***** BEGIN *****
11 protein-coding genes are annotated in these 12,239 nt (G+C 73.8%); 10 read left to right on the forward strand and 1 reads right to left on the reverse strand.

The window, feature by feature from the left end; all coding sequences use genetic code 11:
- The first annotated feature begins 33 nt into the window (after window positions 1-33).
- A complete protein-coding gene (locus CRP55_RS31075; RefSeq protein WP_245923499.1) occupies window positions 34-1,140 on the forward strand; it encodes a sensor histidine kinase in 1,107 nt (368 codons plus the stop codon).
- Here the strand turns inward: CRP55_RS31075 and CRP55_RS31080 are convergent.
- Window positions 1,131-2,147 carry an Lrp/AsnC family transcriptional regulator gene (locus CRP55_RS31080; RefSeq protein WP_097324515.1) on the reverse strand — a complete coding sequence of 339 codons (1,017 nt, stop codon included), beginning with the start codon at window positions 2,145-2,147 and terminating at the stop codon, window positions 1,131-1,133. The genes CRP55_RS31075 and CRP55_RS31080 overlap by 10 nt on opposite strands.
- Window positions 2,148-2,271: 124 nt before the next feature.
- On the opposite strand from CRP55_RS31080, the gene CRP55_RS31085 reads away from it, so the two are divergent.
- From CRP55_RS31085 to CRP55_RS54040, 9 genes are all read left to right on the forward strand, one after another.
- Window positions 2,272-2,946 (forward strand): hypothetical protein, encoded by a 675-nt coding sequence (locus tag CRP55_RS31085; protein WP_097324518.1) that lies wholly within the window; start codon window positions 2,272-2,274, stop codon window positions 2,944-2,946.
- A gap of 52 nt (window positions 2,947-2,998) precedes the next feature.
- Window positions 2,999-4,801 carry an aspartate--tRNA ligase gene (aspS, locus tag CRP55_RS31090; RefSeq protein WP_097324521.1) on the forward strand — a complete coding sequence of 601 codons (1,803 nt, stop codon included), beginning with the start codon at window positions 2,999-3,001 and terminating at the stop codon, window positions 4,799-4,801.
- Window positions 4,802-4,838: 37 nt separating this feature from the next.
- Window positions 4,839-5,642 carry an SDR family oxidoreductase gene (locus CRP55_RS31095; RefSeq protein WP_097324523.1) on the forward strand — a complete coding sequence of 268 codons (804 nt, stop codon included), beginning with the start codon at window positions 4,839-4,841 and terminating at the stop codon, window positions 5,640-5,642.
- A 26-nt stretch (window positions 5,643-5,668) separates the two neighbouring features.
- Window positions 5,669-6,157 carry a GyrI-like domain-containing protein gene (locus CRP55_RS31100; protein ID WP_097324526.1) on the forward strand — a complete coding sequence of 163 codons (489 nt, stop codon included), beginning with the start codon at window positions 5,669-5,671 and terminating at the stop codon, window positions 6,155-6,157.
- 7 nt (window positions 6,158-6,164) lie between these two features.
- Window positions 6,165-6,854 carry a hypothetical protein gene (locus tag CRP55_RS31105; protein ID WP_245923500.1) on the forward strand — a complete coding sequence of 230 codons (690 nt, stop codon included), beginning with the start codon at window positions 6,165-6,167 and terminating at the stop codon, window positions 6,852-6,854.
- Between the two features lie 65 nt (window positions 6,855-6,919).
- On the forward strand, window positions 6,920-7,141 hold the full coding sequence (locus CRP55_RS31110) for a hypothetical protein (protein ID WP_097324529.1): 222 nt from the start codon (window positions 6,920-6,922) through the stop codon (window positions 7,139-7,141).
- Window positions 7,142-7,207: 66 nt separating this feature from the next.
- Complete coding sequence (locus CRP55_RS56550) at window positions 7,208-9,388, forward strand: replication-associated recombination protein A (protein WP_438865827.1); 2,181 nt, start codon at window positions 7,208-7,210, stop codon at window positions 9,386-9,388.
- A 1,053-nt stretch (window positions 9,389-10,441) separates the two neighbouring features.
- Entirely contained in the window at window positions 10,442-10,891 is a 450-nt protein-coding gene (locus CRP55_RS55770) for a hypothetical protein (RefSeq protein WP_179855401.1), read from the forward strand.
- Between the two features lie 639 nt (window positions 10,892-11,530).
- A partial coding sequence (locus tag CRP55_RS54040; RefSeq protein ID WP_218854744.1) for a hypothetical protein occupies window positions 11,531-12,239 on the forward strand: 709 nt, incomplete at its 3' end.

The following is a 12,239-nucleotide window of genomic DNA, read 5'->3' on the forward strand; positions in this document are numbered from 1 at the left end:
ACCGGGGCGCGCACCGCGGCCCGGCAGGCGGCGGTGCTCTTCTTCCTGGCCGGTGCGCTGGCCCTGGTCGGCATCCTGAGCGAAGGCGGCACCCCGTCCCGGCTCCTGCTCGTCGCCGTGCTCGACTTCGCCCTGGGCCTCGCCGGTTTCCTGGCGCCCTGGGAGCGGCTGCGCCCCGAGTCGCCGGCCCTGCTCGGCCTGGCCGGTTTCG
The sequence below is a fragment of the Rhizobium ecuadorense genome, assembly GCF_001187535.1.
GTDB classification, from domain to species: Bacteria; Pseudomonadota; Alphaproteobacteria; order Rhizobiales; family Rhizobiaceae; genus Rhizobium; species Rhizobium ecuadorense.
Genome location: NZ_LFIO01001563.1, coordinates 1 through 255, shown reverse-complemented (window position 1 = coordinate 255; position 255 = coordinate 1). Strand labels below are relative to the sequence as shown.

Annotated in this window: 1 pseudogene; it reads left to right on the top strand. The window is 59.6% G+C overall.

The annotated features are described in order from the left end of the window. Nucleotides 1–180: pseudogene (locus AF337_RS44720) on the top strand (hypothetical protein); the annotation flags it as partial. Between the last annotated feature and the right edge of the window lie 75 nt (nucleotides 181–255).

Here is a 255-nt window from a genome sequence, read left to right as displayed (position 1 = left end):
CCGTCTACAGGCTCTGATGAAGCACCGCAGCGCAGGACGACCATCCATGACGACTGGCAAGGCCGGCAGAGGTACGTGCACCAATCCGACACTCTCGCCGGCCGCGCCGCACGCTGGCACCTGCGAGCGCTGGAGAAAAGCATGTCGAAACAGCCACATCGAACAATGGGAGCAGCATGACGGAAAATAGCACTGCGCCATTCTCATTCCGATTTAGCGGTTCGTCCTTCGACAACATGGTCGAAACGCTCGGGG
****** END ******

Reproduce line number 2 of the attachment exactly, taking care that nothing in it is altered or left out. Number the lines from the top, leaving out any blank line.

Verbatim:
The window, feature by feature from the left end; all coding sequences use genetic code 11: